Afripedia Project

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Afripedia Project
Afripedia Logo
A teacher using Kiwix in Koulikoro, Mali
Locations of 13 universities where Kiwix was deployed as part of the Afripedia project
Hardware (a plug computer, yellow, a wireless router, and a USB drive carrying a fresh copy of the French Wikipedia) used in the Afripedia project

The Afripedia Project was launched in mid-June 2012 and is ongoing. It aims to expand offline Wikipedia access in French-speaking Africa, and encourage Africans to contribute to Wikipedia.[1] The project installs local Kiwix-serve wireless and intranet servers and provides training and maintenance support.[2]

The founding partners are Wikimédia France, the Institut Français, and the Agence universitaire de la Francophonie.[3] French is spoken by an estimated 120 million (2010) people in Africa, spread across 24 francophone countries.[4]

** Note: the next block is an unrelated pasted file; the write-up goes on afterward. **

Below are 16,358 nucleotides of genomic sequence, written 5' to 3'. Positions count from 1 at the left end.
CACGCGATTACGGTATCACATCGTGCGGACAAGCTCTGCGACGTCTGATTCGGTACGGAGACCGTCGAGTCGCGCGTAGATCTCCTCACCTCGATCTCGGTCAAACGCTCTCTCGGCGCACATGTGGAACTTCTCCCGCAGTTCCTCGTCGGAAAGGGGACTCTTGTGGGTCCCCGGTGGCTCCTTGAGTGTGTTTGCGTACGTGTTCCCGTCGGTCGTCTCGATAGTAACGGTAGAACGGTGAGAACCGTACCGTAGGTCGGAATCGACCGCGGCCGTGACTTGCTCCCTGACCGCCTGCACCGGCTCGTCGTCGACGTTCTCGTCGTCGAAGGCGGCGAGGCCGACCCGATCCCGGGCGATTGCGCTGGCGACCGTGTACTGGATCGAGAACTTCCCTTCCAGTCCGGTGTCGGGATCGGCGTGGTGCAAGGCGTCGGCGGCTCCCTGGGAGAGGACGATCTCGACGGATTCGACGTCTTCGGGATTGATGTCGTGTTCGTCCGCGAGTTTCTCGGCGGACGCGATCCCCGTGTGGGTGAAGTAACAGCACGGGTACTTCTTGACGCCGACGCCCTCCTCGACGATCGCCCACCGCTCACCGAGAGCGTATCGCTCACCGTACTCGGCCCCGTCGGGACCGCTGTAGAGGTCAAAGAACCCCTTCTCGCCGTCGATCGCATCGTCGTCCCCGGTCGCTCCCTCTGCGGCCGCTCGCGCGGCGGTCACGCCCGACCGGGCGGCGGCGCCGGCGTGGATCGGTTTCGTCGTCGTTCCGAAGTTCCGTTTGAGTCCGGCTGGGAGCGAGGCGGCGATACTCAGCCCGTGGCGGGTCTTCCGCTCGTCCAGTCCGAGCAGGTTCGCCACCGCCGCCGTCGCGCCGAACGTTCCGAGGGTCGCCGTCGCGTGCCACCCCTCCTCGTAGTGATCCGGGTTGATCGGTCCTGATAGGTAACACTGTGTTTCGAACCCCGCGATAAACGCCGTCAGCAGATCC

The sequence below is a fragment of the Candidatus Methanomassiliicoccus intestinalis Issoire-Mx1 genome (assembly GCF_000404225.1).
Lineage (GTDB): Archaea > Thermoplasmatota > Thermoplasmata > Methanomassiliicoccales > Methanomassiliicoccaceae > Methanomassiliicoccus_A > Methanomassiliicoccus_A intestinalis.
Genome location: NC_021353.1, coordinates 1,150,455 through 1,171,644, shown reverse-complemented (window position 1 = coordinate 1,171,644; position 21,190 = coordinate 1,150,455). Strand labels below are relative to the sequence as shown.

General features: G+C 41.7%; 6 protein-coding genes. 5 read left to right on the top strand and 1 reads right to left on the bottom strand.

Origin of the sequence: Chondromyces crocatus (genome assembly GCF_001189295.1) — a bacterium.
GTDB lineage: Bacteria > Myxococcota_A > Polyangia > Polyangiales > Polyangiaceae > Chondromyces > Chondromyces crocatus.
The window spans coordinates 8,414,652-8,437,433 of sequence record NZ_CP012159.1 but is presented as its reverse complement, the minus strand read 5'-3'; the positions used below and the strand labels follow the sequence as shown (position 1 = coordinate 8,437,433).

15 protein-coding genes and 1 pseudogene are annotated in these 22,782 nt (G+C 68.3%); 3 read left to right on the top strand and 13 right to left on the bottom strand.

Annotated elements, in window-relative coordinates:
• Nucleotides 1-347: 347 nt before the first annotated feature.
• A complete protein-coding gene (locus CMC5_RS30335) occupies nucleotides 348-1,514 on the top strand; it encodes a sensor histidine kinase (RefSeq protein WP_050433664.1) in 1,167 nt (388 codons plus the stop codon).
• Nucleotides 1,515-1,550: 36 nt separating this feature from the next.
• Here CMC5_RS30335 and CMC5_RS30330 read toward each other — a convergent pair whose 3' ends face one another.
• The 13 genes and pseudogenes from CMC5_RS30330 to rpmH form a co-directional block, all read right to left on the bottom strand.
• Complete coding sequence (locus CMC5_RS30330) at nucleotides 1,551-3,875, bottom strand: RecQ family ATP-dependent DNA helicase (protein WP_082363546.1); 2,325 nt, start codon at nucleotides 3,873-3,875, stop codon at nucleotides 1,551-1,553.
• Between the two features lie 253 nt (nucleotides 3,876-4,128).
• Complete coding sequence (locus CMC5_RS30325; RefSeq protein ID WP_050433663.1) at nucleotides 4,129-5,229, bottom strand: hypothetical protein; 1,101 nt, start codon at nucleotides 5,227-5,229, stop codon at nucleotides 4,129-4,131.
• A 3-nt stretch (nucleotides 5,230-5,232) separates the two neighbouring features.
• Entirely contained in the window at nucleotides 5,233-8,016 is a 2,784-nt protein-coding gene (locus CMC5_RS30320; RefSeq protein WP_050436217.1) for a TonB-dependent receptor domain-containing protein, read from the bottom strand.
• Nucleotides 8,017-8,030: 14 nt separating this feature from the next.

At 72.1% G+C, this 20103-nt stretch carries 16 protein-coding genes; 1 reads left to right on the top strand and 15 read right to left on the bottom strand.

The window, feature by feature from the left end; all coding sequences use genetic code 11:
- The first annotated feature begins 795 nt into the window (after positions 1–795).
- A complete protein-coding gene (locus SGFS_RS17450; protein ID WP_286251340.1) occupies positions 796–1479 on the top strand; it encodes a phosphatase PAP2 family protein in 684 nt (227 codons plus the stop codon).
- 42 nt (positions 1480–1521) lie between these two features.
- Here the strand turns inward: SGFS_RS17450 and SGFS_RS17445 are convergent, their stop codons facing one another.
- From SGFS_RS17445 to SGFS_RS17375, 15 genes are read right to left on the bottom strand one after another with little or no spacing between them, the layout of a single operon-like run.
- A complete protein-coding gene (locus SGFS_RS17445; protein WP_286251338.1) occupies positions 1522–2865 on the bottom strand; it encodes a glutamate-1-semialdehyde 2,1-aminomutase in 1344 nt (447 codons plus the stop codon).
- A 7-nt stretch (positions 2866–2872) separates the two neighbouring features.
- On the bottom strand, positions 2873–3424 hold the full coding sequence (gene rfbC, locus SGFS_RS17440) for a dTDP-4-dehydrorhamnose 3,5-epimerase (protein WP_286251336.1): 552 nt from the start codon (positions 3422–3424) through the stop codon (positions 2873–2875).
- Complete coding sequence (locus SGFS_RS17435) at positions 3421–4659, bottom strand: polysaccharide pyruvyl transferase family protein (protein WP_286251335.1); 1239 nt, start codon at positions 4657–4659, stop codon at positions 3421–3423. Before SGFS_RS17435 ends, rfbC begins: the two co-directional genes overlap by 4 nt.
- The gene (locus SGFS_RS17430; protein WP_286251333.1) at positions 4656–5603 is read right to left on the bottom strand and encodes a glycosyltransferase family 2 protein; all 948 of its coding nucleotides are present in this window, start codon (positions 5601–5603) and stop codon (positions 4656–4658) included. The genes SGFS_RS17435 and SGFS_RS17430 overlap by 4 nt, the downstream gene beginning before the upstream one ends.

Access to Wikipedia from USB keys was not new in Africa, but keys are often very outdated,[1] where Afripedia is regularly updated.[5] Many of the partnering universities have low-bandwidth internet, but a few have no internet access.[2]

The project offers additional content besides Wikipedia, such as Wiktionary.[5] Any content that is first packaged in a ZIM file can be relayed over the Afripedia network;[6] Project Gutenberg and Wikisource, for instance, are available as ZIM files.[7][8]

The project also encourages the formation of Afripedia clubs for local users.[9]

The project has been described as a worthy stopgap measure, until such time as internet access can be developed throughout Africa.[3]

Timeline[edit source | edit]

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